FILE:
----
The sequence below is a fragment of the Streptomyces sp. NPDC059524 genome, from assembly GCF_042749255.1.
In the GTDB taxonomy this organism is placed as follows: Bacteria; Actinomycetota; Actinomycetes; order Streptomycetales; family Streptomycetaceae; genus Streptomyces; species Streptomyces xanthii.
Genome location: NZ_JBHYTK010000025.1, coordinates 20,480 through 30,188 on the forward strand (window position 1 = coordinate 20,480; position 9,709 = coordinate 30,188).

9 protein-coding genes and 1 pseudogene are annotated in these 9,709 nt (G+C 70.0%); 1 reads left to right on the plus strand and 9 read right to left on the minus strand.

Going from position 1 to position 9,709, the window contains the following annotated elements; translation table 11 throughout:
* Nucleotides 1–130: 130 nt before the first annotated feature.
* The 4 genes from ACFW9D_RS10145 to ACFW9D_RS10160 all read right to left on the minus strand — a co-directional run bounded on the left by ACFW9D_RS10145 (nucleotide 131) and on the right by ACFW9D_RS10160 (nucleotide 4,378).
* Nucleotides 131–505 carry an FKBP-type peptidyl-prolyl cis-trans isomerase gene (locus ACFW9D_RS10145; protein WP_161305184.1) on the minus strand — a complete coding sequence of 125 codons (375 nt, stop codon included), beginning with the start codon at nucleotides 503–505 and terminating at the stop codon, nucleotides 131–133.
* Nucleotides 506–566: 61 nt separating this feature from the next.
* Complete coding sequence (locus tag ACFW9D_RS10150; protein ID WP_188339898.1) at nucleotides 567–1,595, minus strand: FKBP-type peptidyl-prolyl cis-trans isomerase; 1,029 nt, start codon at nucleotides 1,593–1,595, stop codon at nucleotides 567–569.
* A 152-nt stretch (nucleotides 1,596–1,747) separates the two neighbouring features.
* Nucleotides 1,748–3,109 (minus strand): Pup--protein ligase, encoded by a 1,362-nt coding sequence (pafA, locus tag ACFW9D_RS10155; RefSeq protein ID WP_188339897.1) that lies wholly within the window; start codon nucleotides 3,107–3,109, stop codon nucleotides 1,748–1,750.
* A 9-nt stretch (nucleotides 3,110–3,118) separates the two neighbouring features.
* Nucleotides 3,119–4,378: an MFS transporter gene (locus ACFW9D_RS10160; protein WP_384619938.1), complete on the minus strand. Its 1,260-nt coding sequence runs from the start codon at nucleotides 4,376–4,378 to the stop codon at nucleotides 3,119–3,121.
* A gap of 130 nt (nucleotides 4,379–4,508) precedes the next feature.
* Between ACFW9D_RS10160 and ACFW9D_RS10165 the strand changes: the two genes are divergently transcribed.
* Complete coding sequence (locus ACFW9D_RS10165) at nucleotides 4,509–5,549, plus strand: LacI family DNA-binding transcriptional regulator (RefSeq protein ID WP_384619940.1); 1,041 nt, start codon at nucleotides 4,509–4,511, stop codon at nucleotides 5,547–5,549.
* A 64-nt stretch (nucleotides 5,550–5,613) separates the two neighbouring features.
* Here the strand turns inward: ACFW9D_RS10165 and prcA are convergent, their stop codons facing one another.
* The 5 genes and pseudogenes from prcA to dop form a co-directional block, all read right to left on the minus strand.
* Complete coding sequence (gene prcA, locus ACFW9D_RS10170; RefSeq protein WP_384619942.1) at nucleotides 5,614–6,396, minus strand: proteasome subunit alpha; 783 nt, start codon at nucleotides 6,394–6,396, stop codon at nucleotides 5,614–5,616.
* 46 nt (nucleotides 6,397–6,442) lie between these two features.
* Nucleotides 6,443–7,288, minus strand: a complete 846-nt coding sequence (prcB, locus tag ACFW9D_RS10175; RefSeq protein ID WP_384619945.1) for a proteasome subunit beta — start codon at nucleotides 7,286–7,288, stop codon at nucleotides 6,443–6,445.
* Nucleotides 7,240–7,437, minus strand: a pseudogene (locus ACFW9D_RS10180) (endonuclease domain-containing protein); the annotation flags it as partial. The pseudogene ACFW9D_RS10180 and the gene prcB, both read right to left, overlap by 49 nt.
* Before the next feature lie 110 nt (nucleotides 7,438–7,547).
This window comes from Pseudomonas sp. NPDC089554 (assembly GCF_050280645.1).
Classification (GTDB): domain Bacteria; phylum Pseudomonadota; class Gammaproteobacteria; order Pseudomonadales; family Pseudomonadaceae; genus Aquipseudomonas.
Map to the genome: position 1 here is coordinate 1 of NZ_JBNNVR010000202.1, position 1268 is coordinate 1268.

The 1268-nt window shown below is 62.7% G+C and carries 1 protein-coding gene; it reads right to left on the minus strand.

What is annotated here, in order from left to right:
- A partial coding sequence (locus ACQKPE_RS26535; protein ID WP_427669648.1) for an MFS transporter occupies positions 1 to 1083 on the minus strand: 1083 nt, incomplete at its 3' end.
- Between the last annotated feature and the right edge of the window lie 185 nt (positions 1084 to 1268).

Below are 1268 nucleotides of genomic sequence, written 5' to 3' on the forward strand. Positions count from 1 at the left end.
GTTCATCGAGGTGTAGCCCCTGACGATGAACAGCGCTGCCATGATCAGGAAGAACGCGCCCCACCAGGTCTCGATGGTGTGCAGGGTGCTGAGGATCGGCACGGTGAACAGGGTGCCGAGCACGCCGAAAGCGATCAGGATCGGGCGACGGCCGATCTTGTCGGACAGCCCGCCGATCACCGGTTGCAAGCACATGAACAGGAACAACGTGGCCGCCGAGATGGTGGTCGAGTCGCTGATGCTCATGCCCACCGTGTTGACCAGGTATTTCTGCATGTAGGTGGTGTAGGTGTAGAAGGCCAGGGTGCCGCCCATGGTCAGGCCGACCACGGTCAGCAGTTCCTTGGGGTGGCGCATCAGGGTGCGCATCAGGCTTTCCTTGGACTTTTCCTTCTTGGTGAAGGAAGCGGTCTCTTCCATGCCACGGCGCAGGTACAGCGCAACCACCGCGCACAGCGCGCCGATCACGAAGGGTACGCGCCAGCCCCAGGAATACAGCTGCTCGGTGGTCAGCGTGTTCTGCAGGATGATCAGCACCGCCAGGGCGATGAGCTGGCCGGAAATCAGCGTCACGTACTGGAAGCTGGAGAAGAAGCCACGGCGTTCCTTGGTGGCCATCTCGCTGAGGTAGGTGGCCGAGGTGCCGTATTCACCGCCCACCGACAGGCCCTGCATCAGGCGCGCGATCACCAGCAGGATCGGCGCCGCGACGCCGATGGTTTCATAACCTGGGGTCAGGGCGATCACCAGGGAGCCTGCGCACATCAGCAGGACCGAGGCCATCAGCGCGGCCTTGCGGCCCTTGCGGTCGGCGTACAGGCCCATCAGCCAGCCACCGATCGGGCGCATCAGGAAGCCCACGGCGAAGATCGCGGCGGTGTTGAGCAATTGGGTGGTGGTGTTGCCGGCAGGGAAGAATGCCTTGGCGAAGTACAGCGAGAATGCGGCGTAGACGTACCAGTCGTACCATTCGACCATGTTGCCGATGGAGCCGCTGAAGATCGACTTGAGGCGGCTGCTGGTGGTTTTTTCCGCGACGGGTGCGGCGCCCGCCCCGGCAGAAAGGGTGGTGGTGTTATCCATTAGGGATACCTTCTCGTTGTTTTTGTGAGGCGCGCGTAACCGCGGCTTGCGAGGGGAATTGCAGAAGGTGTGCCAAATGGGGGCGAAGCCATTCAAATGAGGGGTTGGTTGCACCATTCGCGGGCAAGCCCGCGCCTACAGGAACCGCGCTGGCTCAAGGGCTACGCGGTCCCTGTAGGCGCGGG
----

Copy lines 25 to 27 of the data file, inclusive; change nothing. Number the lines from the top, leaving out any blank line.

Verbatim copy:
* Before the next feature lie 110 nt (nucleotides 7,438–7,547).
This window comes from Pseudomonas sp. NPDC089554 (assembly GCF_050280645.1).
Classification (GTDB): domain Bacteria; phylum Pseudomonadota; class Gammaproteobacteria; order Pseudomonadales; family Pseudomonadaceae; genus Aquipseudomonas.